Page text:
If it wasn’t for Glassman’s other work, you might toss off this book’s approach to the film and Zen as a joke. Certainly, there is some levity in the book. It has chapters with titles like “The Dude is Not In,” and  “Sorry, I Wasn’t Listening,”

So what does it mean in Zen terms to be like the Dude when “The Dude abides?”  We abide, as in “lives”, in a place and a time. We also abide in the sense of “approve.” We abide in the sense of “obey.” But The Dude is “not in” and he does not approve of much of what happens and he certainly does not abide by the rules. The Dude is not here.

The book came out of ten years of conversations and one intense week of recorded conversations for the book. It also certainly has some intention to introduce us to their Zen work in the world. Glassman has Zen Peacemakers. Jeff Bridges has his End Hunger Network.

So, is this really a kind of Buddhism, or is it more of Dudeism? Well, actually, Dudeism, is an online religion devoted largely to spreading the philosophy and lifestyle of The Dude that was founded in 2005. It is also known as The Church of the Latter-Day Dude and the organization has ordained over 150,000 “Dudeist Priests” all over the world via its website.

In The Dude and the Zen Master, the dialogue is pretty wide-ranging from Zen and the movies to the importance of simply doing good in a complicated world.

Bridges and Glassman

One thing that The Dude does is that he is there. That is a lesson Bridges learned from his father, another actor.  It is important to show up. In Zen, that matters. Showing up.

Glassman says in the book that “Trillions of years of DNA, the flow of the entire universe all lead up to this moment. So what do you do? You just do.”

In Buddhism, that translates as the difficult part of daily practice.

Glassman, who is the voice of knowledge in the book to Bridges’s experiences, also compares The Dude to Lamed-Vavnik who is one of the men in Jewish mysticism who “are simple and unassuming, and so good that, on account of them, God lets the world go on.”

The Dude is not a trained  Zen Master. He is an intuitive Zen Master. The Dude will always prefer to hug it out than slug it out. “I dig the Dude,” says Bridges in the book. “He is very authentic. He can be angry and upset, but he’s very comfortable in his own skin. And in his inimitable way, he has grace.”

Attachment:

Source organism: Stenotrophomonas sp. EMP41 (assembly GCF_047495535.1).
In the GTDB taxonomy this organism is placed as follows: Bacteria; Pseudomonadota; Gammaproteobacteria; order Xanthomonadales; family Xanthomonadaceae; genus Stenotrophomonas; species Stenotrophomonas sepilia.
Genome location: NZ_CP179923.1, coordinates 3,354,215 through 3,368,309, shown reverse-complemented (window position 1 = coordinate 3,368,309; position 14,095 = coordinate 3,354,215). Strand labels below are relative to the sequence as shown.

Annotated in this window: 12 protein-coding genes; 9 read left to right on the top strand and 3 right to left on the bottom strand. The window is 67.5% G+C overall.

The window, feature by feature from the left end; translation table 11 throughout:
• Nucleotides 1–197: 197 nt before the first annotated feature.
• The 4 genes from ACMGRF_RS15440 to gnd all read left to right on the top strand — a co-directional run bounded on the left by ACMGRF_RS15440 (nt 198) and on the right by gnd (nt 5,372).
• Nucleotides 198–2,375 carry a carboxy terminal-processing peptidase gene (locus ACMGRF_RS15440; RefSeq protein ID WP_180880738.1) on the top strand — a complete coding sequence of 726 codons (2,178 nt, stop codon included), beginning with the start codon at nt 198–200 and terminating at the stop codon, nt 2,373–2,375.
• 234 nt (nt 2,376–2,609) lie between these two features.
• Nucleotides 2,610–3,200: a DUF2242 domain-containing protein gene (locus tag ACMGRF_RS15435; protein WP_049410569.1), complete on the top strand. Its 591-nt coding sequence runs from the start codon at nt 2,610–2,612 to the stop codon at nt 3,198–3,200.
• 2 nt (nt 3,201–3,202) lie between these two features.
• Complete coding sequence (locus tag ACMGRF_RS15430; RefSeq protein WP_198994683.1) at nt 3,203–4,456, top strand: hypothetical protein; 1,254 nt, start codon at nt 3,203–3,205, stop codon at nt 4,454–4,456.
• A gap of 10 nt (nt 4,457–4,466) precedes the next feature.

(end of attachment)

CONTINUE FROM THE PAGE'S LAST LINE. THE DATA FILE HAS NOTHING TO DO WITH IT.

Jeff Bridges brings a lot of his insights from his acting work to the Zen table.  Are we all actors wearing masks? Can we live in the moment of a “scene” without being consumed by the character we are playing?

If you want to throw the Big Questions net even wider than the Coen brothers’ one Lebowski philosophy, there is a book for you that goes into 13 more of their films. The Dude Abides: The Gospel According to the Coen Brothers by Cathleen Falsani looks at the big subjects of their films. Want to examine the nature of evil? Watch No Country for Old Men. Seeing their films as their own moral universe doesn’t really seem so outrageous.

Being present and abiding seems to mean taking the world for what it is. Suffering comes from desire but it also comes from trying to push the world away or expecting it to be different without your own action.

Maybe we all need to abide.

The Dude and The Stranger (Sam Elliott) at the bowling alley (spoiler alert) at the end of the film.


Walkabout refers to a rite of passage where male Australian Aborigines undergo a journey during adolescence and live in the wilderness for a period as long as six months. It’s a vision quest taken to extremes.

My introduction to it was through a fill called  Walkabout by Nicolas Roeg. I saw it the year I started college and it really intrigued me.

It follows the journey of a sister and brother who are abandoned in the Australian outback and their meeting with an Aborigine boy who is on his walkabout. Together they journey innocence into experience in the wild.

The film has a cult status these days, but back in the early 1970s very few people I knew had ever heard of it. Of course, I was not alone in having a crush on the unnamed girl in the film played by Jenny Agutter.